• Communities have benefited by the planning for local park projects that is encouraged by the scoring system used to evaluate PARTF grant applications. Local governments with better plans and public involvement have received more grants.
  • The Parks and Recreation Authority has consistently awarded grants to the best local park projects while distributing them to more than 350 local governments, small and large, in all of North Carolina's 100 counties.
  • PARTF allows the Division of Parks and Recreation to build mutually beneficial and long-lasting partnerships.
  • The Clean Water Management Trust Fund was established in the early 1990s for the protection of water quality through clean water initiatives, easements, and land acquisition along riparian areas, etc., and has become a great supporter of parks projects across the state.
  • Calling on the state's conservation funds in different combinations has given the state great flexibility for a broad strategic conservation plan. And, it has allowed the state to act more quickly to take advantage of conservation opportunities.
  • The trust fund has allowed state parks to build trust and a close working relationship with national and regional land trusts and often with local governments.

The Parks and Recreation Authority

The nine-member Parks and Recreation Authority, meeting quarterly, allocates money from the Parks and Recreation Trust Fund. The board is comprised of five members appointed by the Governor, including the chairperson; two members appointed by the President Pro Tempore of the Senate; and two members appointed by the Speaker of the House. Members are appointed for 3-year terms.

Responsibilities of the Authority

The Authority is charged with six powers and duties to:

  1. Receive public and private donations and funds for deposit into the fund;
  2. Allocate funds for land acquisition;
  3. Allocated funds for capital projects;
  4. Solicit financial and material support;
  5. Develop effective support for parks and recreation; and
  6. Advise the Secretary of the Department of Natural and Cultural Resources on any matter they may refer to the body.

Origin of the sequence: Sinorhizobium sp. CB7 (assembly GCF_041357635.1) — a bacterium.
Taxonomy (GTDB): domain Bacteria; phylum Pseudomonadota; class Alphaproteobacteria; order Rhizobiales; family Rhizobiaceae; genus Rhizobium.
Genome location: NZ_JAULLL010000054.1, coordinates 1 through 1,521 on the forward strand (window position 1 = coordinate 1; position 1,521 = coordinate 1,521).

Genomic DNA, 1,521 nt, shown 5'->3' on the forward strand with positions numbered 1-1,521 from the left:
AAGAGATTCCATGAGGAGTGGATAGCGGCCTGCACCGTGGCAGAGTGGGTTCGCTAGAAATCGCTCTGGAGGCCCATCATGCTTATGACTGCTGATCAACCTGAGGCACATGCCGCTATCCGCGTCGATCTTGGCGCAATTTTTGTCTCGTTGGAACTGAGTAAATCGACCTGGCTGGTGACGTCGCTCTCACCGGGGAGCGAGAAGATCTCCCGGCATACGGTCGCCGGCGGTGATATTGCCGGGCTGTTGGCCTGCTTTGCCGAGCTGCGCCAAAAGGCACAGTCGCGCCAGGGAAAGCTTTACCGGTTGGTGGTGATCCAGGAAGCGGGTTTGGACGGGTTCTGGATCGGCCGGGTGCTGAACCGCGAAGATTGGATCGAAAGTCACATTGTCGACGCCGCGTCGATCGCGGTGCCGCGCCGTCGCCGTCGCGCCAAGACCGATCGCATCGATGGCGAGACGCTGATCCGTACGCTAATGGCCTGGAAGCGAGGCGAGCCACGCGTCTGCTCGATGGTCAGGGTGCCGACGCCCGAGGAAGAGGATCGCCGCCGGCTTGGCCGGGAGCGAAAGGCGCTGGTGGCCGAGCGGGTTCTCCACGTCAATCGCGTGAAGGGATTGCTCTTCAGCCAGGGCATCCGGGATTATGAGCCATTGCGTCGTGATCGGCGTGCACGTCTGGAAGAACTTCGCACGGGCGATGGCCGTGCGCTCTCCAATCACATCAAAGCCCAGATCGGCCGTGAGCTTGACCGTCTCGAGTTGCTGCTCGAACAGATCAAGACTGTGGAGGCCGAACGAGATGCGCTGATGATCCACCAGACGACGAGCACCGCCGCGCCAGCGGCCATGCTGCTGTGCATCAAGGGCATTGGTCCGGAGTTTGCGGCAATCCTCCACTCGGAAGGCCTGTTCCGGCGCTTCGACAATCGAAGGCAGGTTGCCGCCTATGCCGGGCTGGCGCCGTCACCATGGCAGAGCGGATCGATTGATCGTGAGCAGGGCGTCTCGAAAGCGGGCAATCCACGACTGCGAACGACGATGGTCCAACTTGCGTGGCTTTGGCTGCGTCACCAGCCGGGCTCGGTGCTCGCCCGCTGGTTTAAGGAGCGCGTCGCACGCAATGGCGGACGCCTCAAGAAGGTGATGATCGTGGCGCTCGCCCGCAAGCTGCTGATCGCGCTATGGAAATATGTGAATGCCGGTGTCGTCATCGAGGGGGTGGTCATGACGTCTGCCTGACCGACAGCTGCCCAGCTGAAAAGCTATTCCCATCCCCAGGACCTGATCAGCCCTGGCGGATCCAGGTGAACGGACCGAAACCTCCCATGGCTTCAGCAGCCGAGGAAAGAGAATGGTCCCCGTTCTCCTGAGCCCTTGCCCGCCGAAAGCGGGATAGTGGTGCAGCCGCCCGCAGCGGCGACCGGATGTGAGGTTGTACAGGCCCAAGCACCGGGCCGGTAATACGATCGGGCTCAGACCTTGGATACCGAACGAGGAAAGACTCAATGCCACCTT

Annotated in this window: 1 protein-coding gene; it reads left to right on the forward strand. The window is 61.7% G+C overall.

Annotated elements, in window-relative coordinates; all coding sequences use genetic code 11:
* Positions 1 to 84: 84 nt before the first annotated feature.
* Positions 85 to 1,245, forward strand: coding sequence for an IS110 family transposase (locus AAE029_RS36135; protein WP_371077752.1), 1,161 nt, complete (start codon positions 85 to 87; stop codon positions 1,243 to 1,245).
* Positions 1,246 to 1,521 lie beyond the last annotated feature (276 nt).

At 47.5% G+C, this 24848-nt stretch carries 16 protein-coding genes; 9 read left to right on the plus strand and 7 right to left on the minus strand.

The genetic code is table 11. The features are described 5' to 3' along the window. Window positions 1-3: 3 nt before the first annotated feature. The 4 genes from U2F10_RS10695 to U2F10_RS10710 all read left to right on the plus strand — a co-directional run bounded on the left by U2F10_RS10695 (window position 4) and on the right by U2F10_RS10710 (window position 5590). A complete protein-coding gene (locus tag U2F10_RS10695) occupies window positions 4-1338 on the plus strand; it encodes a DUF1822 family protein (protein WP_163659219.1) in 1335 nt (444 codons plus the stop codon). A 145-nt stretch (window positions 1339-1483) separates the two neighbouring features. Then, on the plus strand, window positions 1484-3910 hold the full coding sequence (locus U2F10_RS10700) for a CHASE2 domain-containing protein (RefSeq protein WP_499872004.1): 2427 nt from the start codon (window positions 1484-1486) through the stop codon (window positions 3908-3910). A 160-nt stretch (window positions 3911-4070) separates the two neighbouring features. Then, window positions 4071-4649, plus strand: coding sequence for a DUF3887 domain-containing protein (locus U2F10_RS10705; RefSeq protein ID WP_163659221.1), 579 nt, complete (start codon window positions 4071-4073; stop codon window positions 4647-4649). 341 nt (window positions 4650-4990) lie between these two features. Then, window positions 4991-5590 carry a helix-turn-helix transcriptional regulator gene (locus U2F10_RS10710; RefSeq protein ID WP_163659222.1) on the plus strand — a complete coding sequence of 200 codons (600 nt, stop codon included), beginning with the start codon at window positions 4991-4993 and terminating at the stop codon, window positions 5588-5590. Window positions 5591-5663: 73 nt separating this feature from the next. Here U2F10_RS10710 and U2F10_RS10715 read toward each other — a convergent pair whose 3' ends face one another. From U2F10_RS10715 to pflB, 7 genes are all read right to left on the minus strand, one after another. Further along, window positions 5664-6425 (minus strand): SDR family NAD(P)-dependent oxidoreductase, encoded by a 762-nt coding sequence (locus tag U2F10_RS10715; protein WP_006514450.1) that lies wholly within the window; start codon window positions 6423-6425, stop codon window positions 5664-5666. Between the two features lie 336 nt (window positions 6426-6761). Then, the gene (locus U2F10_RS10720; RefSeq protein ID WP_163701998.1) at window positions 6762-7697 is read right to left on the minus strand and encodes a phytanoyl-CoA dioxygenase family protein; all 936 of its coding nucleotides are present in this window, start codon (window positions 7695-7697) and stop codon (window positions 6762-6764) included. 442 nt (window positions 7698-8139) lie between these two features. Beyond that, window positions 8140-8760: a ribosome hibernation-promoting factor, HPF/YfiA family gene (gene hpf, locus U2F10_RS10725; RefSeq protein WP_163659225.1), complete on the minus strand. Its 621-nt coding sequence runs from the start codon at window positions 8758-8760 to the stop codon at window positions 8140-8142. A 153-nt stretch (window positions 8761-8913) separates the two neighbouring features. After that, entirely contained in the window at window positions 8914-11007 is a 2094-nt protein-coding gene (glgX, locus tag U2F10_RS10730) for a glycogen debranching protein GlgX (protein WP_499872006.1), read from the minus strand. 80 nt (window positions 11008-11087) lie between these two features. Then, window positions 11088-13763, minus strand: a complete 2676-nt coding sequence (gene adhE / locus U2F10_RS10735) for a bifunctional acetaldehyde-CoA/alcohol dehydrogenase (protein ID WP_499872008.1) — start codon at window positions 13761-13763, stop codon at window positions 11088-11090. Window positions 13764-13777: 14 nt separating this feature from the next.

2022 Authority Meetings

Next Meeting

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Illustration of a park, with a child flying a kite in the foreground and two people riding a bike
Asheville, NC
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Mavis Gragg, chairperson of the Parks and Recreation Authority

Chairperson Mavis Gragg

Durham County
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Amber Brown, member of the Parks and Recreation Authority

Amber Brown

Cleveland County
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Chad Brown, member of the Parks and Recreation Authority

Chad Brown

Gaston County
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Beth Heile, member of the Parks and Recreation Authority

Beth Heile

Burke County
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Lewis Ledford, member of the Parks and Recreation Authority

Lewis Ledford

Forsyth County
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Doug Auer, a member of the Parks and Recreation Authority

Doug Auer

Catawba County
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Margaret Newbold, member of the Parks and Recreation Authority

Margaret Newbold

Watauga County
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Barnes Sutton, member of the Parks and Recreation Authority

Barnes Sutton

New Hanover County
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Cynthia Tart, member of the Parks and Recreation Authority

Cynthia Tart

Pender County

Contact Information

Recreation Grants and Outreach Staff
Manager Vonda Martin
vonda.martin@ncparks.gov
919-707-9338
Grants Specialist Lillian Heaton
lillian.heaton@ncparks.gov
919-707-9362
Recreation Grants and Outreach Assistant Nate Halubka
nate.halubka@ncparks.gov
919-707-9358
Mailing Address 1615 Mail Service Center
Raleigh, NC 27699-1615
Physical Address Division of Parks and Recreation
Nature Research Center, 2nd floor
121 W. Jones St.
Raleigh, NC 27603